The Pub

It had stars screwed into the ceiling, like the stars in a catholic church of High Street Kensington. However, the stars in the given church had started falling down during the services, causing the faithful to get distracted, so the church had to be renovated.
Paul, one of the three barmen, preferred wearing stripy shirts and blue jeans; those shirts that you imagine traders to wear when buying and selling stocks. The pub was situated at an angle right between Stockwell and Brixton, in South London, not too far from Brixton or indeed Stockwell tube station.
It had seen better years, and so had he. Not Paul, that is, but John. John was a writer from Yorkshire. Manchester was his home town, and he had been able to sell one or two of his plays to the local theatre up north. He liked eating baked beans on toast, and once in a while he would come to the pub in question, a pub like any other, which didn’t have a sign hanging above the entrance.
Carla was sitting at the angle. She wore a green blouse, one of those fluorescent ones, with long Arab earrings, and a black skirt. She sat there by herself, and seemed to mock him. ‘Look at the guy in the blue shirt. What a nerd!’ , is what they said. He seemed to overhear it. It’s true, he looked a bit like a nerd, altbyt a lefty nerd. He had poked his nose into The Guardian, and on overhearing their conversation, got his writers note-book out, and wrote down: ‘Lovely lass; the local.’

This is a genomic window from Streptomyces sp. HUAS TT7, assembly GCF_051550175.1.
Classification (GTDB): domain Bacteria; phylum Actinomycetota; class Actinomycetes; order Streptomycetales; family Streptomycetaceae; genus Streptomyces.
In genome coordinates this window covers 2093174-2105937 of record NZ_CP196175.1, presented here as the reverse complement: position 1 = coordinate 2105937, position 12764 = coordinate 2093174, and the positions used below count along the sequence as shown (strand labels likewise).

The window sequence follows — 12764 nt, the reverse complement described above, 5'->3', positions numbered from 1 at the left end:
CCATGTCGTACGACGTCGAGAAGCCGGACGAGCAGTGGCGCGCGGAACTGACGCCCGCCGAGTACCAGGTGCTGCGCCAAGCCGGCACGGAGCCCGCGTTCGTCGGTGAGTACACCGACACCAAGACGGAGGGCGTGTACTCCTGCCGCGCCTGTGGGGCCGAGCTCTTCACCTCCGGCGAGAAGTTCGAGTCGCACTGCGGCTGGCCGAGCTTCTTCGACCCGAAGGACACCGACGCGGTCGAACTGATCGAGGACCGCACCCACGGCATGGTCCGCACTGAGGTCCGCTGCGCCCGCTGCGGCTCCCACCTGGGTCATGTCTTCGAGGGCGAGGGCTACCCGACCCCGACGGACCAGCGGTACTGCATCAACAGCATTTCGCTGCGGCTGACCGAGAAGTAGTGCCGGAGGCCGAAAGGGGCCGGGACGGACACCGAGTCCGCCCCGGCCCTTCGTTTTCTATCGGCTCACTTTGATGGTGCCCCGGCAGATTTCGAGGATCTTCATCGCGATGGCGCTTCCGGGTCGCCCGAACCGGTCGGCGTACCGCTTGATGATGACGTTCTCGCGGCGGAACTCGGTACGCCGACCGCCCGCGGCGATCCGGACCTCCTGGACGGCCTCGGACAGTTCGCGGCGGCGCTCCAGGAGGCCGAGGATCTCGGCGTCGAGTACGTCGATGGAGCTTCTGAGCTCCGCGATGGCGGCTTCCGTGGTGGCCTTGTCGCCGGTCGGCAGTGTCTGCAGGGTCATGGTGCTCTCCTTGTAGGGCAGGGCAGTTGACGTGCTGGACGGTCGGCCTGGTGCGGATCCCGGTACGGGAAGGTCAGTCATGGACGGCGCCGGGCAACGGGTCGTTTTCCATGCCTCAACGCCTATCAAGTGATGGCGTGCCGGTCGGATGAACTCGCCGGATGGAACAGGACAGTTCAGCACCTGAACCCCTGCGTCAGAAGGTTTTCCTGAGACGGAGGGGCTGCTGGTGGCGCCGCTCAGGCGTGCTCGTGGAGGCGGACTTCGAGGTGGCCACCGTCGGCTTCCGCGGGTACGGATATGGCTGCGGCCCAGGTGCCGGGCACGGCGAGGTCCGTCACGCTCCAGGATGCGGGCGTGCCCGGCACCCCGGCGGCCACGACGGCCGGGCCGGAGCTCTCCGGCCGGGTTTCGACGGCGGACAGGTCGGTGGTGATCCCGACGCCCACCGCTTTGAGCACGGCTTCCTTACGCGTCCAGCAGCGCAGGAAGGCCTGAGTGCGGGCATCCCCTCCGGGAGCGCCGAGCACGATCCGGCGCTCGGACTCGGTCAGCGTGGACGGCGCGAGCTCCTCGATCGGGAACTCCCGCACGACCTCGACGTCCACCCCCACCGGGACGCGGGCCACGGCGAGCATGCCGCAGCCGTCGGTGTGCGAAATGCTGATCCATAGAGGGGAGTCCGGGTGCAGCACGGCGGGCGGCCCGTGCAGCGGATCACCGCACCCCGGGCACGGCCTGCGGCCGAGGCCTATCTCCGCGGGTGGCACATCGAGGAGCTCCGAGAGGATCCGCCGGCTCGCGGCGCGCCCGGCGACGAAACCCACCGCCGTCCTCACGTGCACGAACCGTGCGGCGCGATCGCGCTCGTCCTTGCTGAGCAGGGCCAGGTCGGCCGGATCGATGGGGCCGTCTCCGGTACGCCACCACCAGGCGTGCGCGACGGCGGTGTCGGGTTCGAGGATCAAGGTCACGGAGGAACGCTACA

‘Mind if I join you?’ he asked, going over in the first attempt to chat her up. ‘Can I get you a drink?’ She looked a bit bewildered, but then decided to go for it, and asked him to bring him a shandy and two packages of crisps. He went up to Paul, asked him for the drinks, paid, and – carefully balancing the beer– went back to the little bench in order to sit down beside her. She had put on Musk, her favourite perfume. He had caught a hint of it.
They chatted away. He immediately noticed her French accent. She lived in Brixton, with two lady-friends, and had come over from Paris in order to find work and improve the use of her English. He was in between jobs. He worked as a coach for young and up-coming writers, and volunteered for a writer’s magazine.
He got her phone number off her. They started dating. Over the next few weeks he even vowed to take up part-time French classes at the local evening class, and eventually got round to doing so. She invited him round for a Parisian version of a bean-soup with beef.
At the same time, John’s ordinary girl-friend made lamb in a marinade. It was an easy game to play for him. She – Andrea from Germany – lived in Stockwell, and Clara was living in Brixton. He had a bicycle, and cycled from one side of Lambeth to the other, visiting first Andrea, then Clara, dating both of them by means of a parallel relationship that the girl-friends in question weren’t told about.
Once he stole a ceramic oil lamp from Andrea, and gave it to Clara as a present. He once even showed Andrea some earrings, and claimed that they were for his Mum – but in fact they were for Clara.
He opted for Clara in the end. She got pregnant. They got married.
 

Oben Unten